Always a big fan of time travel/alternate universe stories, I was bound to pick up Joe Haldeman’s The Accidental Time Machine at some point. Believing it would be a lighthearted look at time travel, I was a bit surprised by how far my expectations were off, and how disappointing the book was.
Matt is a lab assistant at MIT in the near future who accidentally creates a time machine when building some sort of graviton spectrometer. Finding that the machine jumps forward and only forward in time in progressively longer interims, Matt decides to hop aboard himself and check it out. Feeling threatened at future stops, he continues to fling himself forward ever farther in time. Eventually, about 200 years after the story begins, he winds up in a sort of post-apocalyptic theocracy where he meets Martha, the obligatory eventual love interest. As they jumps take him father and farther ahead in time, the different earths he explores are fairly boring. For what is a short novel, it would have been nicer to get more a sense of these worlds before leaping to the next.
The theocracy I described takes place after the second coming of Jesus, and there are religious themes throughout the book. Unfortunately, the religious angle isn’t played up enough for my tastes, and the evolution of Martha’s character is fairly unbelievable when one considers that she has grown up in a sheltered world full of old time religion.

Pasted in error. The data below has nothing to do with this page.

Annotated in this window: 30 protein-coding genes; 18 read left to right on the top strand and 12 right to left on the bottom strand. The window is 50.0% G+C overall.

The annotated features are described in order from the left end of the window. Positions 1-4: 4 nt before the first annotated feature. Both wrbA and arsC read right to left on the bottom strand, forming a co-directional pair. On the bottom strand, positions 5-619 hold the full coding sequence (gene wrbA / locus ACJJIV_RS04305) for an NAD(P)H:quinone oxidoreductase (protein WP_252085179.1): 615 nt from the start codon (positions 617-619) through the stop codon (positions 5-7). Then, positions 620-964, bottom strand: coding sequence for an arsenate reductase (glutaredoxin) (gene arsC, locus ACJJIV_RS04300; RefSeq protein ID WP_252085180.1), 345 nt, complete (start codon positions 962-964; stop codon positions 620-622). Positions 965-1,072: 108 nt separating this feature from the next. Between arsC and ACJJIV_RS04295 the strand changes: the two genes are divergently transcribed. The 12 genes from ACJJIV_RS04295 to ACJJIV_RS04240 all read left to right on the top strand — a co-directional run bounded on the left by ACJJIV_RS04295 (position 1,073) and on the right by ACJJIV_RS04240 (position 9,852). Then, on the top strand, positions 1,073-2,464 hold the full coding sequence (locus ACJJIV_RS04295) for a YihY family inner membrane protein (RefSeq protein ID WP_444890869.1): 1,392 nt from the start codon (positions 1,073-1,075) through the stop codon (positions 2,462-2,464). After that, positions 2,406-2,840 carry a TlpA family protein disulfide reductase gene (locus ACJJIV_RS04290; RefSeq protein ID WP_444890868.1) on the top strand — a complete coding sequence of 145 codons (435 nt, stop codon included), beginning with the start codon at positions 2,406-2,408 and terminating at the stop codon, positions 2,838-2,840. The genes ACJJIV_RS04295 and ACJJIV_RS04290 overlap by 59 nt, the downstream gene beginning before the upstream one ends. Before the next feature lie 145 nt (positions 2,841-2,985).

Haldeman relies on the standard third person narration here, but with the entire novel being told from Matt’s perspective, I wonder why he didn’t go the first person route. I think the humor would have worked better, and it just might have made things more exciting to experience them through his eyes rather than just being told through the narration. Perhaps this is just an inherent bias with me; I tend to prefer first person narration above all others.
Matt really wants to return home, so the basic quest is the search for a time machine that allows one to travel back in time. He keeps jumping to the future in order to find someone who can help him build one of it doesn’t exist already, and when he finally does discover a way back no real explanation besides ‘you don’t have the worldview to begin to understand the math’ is given. I’m not some big tech head who has to know how everything works, but why write a book about time travel and go light on the mechanics?
All in all, The Accidental Time Machine is a fair book that was more entertaining than not. I suppose my disappointment mainly stems from my wish that this would be a sort of comedic version of David Gerrold's The Man Who Folded Himself, probably the best time travel book I've read. However, it was nice to read a little more of one of the most respected SF writers. I may have to go with a more traditional military SF novel by him sometime next year.